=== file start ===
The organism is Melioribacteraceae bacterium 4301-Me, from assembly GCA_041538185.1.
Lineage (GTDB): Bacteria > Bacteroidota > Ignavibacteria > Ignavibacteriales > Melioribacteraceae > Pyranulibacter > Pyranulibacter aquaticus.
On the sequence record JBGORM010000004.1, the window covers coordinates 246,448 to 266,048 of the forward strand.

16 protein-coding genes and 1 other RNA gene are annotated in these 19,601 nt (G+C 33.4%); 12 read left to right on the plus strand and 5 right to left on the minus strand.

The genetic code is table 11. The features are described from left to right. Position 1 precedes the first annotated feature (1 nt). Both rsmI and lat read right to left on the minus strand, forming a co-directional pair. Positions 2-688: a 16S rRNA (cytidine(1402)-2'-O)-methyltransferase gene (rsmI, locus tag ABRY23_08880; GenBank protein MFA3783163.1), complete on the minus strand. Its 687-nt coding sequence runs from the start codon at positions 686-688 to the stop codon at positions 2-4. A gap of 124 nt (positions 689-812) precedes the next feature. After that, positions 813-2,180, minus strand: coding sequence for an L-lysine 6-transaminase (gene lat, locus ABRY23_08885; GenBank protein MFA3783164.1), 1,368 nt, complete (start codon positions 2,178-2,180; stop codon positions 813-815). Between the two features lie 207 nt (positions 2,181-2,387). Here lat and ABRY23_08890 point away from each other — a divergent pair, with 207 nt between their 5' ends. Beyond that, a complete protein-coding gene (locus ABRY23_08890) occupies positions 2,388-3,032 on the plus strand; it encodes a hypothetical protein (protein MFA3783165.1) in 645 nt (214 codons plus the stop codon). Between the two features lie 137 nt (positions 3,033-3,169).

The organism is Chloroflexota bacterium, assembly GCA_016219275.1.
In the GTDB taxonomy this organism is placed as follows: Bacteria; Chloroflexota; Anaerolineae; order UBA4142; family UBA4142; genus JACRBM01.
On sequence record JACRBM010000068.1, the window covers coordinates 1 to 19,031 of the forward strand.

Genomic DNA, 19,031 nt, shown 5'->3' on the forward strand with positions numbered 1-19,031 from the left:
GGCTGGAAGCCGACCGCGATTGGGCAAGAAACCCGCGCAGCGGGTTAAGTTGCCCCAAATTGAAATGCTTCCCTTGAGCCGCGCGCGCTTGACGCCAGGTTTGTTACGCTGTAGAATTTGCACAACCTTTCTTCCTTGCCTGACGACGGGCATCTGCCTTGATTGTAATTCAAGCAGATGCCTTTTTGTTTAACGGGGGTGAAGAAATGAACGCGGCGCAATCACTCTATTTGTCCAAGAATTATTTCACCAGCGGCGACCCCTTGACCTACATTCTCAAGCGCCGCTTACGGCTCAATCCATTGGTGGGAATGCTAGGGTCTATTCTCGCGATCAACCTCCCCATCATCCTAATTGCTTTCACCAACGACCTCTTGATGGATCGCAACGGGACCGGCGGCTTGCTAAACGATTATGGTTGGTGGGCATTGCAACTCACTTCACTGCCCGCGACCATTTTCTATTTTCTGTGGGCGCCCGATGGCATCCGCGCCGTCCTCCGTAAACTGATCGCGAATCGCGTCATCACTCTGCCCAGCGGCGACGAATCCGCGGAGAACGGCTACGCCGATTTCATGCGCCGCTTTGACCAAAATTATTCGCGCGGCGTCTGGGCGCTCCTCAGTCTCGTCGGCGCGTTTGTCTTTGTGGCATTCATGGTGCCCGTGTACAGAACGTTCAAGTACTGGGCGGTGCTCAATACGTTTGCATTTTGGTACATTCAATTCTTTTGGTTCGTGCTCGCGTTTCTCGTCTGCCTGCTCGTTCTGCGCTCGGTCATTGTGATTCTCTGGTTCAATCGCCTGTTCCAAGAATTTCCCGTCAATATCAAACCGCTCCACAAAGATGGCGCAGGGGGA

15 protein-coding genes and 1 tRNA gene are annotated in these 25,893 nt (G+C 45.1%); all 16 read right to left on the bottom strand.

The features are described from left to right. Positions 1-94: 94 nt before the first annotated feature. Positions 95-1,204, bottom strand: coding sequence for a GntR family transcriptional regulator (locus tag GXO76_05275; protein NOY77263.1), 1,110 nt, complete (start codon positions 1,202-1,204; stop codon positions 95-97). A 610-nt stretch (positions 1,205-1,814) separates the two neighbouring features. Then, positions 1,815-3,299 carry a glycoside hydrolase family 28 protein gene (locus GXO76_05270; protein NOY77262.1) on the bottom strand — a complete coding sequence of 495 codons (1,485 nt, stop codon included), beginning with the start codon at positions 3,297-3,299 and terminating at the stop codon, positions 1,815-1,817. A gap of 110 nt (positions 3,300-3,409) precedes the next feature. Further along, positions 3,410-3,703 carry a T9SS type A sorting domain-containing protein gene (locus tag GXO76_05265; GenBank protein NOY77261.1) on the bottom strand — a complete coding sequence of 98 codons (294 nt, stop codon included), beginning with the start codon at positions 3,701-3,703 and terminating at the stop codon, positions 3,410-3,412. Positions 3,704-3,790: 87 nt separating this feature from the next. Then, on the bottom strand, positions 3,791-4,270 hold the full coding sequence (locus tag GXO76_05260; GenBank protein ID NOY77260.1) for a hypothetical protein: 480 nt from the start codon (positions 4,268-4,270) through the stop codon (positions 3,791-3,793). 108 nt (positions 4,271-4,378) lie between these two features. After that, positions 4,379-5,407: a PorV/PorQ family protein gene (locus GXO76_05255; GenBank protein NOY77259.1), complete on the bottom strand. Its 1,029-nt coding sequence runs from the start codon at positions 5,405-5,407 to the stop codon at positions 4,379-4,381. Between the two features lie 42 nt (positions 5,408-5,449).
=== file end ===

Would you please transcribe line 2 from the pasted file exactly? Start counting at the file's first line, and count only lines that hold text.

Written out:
Lineage (GTDB): Bacteria > Bacteroidota > Ignavibacteria > Ignavibacteriales > Melioribacteraceae > Pyranulibacter > Pyranulibacter aquaticus.